DIAGNOSTIC PROCEDURES FOR HEARING LOSS IN CETACEANS: AUDITORY EVOKED POTENTIALS AND BEHAVIOR

Marine mammals are auditory-based predators, with a vast majority of their brain devoted to auditory processing1 for echolocation. Hearing loss, and especially deafness, in these animals presents a unique and severe impedance to survivability in the wild due to an inability to find food, navigate, socialize and explore the ocean. In 2010 Mann et al2 demonstrated that 57% of stranded bottlenose dolphins (Tursiops truncatus) and 36% of stranded rough toothed dolphins (Steno bradanensis) studied were deaf, which makes diagnosing deafness an essential component of stranding response and rehabilitation. Hearing loss can also be attributed to aging as the cilia in, especially the higher frequency zone of, the cochlea degrade3, causing age-related sensorineural hearing loss4 (presbycusis). Little is published regarding behavioral changes as a result of hearing loss, and the majority of information is anecdotal. The primary objective of this study was to identify whether specific behaviors of cetaceans correlate with a diagnosis of hearing loss as evaluated by the auditory evoked potential (AEP) in both previously stranded and aging animals. The authors also aimed to define and quantify presbycusis in older cetaceans. We hypothesized that individuals with severe hearing impairment or deafness will take longer to adapt to new environments, may be unresponsive to certain recall signals by trainers, and be more introverted than average animals. Presbycusis was hypothesized to exist in all animals over 30 years. Each animal (n=27) studied had either previously received an AEP hearing test or received one as a consequence of this study. Behavior questionnaires for participating animals (n=22) were completed by individuals with extensive knowledge of the animal’s history and behavior. Results indicate that stranded individuals with any degree of hearing loss significantly exhibit a behavior change when compared with normal animals; Of 15 variables evaluated, the only significant change included increased vocalizing compared to average. Single stranders were more likely to display hearing losses. Increased vocalizations were seen in individuals with profound hearing loss, both those with no response to AEP stimuli and those with responses at levels over 90dB on the kHz scale.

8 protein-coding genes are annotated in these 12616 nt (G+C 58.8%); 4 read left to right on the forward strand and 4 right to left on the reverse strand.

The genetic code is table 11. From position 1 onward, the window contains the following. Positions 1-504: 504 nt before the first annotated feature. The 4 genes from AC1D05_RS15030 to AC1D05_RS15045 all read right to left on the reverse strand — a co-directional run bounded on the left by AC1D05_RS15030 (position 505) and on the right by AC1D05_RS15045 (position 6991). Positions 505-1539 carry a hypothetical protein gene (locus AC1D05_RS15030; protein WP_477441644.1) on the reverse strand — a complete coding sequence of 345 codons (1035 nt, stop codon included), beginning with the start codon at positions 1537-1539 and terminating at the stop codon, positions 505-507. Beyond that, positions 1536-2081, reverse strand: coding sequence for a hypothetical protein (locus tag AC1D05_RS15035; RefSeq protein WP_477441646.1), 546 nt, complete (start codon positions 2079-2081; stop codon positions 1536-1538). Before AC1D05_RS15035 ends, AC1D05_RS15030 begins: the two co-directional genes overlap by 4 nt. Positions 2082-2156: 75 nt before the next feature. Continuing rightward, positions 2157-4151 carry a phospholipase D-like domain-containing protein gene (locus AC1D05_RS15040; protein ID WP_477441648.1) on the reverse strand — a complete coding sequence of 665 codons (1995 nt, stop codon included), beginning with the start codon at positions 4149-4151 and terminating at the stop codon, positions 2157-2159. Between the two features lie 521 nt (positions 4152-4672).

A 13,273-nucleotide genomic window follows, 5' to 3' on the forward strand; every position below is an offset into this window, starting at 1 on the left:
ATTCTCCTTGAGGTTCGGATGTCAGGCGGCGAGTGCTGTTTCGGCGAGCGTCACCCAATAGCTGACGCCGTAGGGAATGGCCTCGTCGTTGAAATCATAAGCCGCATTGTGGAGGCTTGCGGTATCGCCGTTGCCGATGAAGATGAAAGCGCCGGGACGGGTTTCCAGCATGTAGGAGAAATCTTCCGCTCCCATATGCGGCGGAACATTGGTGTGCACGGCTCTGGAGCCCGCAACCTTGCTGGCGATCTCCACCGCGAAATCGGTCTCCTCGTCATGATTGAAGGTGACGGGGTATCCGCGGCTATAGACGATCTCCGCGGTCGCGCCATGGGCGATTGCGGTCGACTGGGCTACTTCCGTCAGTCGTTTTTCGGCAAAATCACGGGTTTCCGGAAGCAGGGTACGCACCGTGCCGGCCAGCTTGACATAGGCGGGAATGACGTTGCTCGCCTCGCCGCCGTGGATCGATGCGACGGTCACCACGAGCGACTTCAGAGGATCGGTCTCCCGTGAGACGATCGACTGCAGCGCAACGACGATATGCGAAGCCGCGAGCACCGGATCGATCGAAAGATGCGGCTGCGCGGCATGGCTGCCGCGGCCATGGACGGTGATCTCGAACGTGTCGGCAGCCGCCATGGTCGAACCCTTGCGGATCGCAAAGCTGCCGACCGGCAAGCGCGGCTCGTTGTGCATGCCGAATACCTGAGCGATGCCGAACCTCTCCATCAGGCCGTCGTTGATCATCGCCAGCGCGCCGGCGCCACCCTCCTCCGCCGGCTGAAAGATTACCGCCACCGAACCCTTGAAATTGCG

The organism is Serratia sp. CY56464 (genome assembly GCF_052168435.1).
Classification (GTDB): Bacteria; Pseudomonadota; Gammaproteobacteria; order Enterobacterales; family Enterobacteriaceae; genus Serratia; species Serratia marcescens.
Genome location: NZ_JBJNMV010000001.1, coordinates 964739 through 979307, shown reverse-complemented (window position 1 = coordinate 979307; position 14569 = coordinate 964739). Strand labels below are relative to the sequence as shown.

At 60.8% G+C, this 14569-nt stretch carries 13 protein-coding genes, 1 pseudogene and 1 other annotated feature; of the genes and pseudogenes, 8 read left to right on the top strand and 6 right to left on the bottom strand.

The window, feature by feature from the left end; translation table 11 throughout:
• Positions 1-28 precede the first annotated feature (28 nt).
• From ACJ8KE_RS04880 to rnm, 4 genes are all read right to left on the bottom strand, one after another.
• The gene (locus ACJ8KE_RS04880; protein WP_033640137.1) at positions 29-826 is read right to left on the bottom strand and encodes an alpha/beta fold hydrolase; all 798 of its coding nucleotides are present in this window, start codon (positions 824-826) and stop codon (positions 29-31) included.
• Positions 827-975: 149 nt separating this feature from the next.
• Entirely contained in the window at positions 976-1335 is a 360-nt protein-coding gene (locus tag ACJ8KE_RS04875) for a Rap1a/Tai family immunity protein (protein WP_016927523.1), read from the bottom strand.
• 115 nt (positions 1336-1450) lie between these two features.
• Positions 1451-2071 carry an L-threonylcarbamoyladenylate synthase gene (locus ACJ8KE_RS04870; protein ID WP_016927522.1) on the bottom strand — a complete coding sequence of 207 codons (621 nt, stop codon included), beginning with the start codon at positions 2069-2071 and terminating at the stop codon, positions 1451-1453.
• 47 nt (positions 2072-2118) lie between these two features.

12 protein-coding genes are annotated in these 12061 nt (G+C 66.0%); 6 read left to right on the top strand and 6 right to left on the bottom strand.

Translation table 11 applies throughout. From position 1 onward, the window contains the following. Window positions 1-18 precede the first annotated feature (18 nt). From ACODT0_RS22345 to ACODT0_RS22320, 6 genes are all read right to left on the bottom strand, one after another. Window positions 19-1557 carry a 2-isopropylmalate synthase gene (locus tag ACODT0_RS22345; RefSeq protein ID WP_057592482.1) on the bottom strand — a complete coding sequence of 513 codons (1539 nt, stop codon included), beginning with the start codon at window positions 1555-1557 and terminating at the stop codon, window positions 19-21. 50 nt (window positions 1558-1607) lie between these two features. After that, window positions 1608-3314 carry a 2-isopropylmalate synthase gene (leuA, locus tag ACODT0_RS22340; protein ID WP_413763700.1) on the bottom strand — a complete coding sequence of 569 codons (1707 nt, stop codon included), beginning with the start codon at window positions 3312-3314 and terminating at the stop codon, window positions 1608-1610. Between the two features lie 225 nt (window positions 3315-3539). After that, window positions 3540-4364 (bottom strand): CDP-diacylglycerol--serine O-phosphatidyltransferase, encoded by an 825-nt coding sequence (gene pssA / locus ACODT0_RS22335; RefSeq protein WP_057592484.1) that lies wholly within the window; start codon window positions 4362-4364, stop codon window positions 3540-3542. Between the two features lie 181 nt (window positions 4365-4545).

Individuals with no response to AEP stimuli were more likely to exhibit behavior changes, associated with taking longer times to acclimate to new environments and taking longer periods of time to learn new behaviors. Individuals with profound hearing loss (>90dB losses) also took longer periods of time to learn behaviors and acclimate to new environments compared to normal individuals. Results regarding presbycusis indicated that all individuals tested over 35years had some degree of hearing loss, however degree of loss was not associated with age. Behavior changes were significant in all individuals within this category, with a significant change in responsiveness to trainers. These individuals seem to continue to adapt and learn well, however the extent of change to environment by each facility was not examined in this study. Changes to training methodologies were not significant in this group, likely because of the lack of behavioral Presented at the 47th Annual IAAAM Meeting and Conference, Virginia Beach, Virginia indicators. As a result of these findings, the authors recommend conducting AEP studies in individuals that stranded alone and who are vocal, seem to be adapting poorly to a rehabilitation environment, or learn slowly. All animals over 35 years should be tested via AEP.

ACKNOWLEDGMENTS

The authors wish to thank Ms. Jane Hoppe of the International Fund for Animal Welfare, Ms. Robin Bates and Adrienne Cardwell of Clearwater Marine Aquarium, Dr. Abraham Robinson of Mote Marine Laboratory, Drs. Andy Stamper and Wendi Fellner of Disney’s The Living Seas, Dr. Eric Montie of the University of South Carolina, and Ms. Sarah Orfanedes and Dr. Daniel Vanderhart for their support throughout this project. We also wish to thank the incredible staff at the Dolphin Research Center, Sea World Orlando, Gulf World Marine Park, Dolphins Plus, and Clearwater Marine Aquarium for their relentless efforts throughout testing and in submitting surveys. The authors thank the Aquatic Animal Health Program at the University of Florida, College of Veterinary Medicine (CVM) and the IAAAM Medway Award for financial support, and Dr. Jorge Hernandez at the University of Florida CVM for statistical advice and support.

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